November 3, 2000
volume 11, no. 220


Sister Lucy's GETTING TO THE HEART OF THE MATTER column for November 3, 2000

A Gentle Shepherd

        On Tuesday, October 24, 2000, Omaha lost its retired Archbishop Daniel E. Sheehan. A few months ago, Archbishop Sheehan was diagnosed with a brain tumor. He was 83 and had been Omaha’s seventh Bishop for 24 years. He led the Church here in Northeast Nebraska during the tough years of the 70’s and 80’s. He had participated in the Second Vatican Council for which he had received a special ring from Pope Paul VI.

        Archbishop Sheehan was born in Emerson, Nebraska on May 14, 1917. (My mother shared the same birthday, only she was born ten years earlier.) Young Daniel was ordained a priest on May 23, 1942, which means that when he died, he had been a priest for 58 years.

        One of my earliest remembrances of Fr. Sheehan occurred when he was 40. He gave the homily at my brother’s first Mass.

        So many times, when he led as Archbishop of Omaha, I attended so many Masses which he offered. I have such clear images of him processing through the Church aisle, holding his Bishop’s staff and blessing people to the right, to the left and over again.

        The most grateful remembrance which I shall always have of him, however, was the wonderful support he gave me when I, with the help of many others, put on a Marian/Eucharistic Conference here in Omaha in 1993. I met with him personally about four times to discuss the speakers of the Conference, what we hoped to achieve, and any difficulty I was having or foresaw might occur. He readily granted me an appointment with each of my calls. One speaker in particular, who had been misjudged by many, including The Wanderer, seemed to be a problem for some people in Omaha. I was open with the Archbishop, presented to him names of Bishops who were more familiar with the person mentioned than I.

        Upon investigating, Archbishop Sheehan blessed my decisions and supported me despite many acts of unkindness on the part of some Catholic people in the area. He graced that Conference by being the main celebrant of the final Mass that weekend. At the end of the Mass I presented to the Archbishop a plaque recognizing his outstanding achievement in education in this Archdiocese. Though usually in apparent total control of his emotions, I could tell he was touched.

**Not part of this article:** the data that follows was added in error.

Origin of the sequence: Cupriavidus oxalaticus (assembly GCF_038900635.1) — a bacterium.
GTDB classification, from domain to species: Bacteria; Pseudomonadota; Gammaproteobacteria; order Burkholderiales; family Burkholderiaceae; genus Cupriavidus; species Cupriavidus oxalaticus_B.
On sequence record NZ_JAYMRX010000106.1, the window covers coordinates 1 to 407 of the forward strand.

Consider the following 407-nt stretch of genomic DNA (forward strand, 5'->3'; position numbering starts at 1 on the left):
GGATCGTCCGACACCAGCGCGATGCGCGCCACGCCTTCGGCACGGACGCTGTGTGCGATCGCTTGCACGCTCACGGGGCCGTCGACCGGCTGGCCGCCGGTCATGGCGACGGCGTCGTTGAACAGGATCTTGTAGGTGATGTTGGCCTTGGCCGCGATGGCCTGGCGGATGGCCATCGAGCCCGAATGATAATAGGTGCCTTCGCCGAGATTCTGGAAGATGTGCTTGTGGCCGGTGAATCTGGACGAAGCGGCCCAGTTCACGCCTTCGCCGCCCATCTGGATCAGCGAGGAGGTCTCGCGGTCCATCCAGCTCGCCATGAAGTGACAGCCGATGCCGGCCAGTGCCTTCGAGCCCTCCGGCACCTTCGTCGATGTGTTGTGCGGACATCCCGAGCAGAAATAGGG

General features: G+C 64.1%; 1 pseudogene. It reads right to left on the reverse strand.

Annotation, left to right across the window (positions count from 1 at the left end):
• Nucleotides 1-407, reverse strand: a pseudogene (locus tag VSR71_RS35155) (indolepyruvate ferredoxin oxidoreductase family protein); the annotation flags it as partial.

God bless you, Archbishop Sheehan! Thank you for being the meek and gentle leader you were. Some saw that as weakness, but so many forget that meekness requires more strength and virtue than self-indulgent anger and impatience.

        Because of your support and blessing, 4,000 people attended the Conference. For many days I received letters and phone calls from people who said things like: “My ____ came back to confession after being away for 15 years... 20 years... 30 years.” The purpose of the Conference was fulfilled for as Jesus said: “You will know a tree by its fruits!” People are converted through the action of the Holy Spirit, never through the work of the devil, as some people wrongfully hold and teach others. As Jesus said: “No one can come to me unless the Father draws him.” (Satan works to bring people away from God. He NEVER brings people TO God.)

        Now, Archbishop Sheehan, you will celebrate the Feast of All Saints in Heaven. Please pray for us that one day we may be numbered among them.

        There are many who haven't reached the ranks of Church Triumphant yet. These are the members of the Church Suffering, the souls in Purgatory. November is a special month for praying for them, beginning with All Souls Day. Please remember to pray for those poor souls languishing as they become purified, waiting - interminably for them - until they will see the Beatific Vision.

        God bless you, dear reader.

    Sister Mary Lucy Astuto

November 3, 2000
volume 11, no. 220

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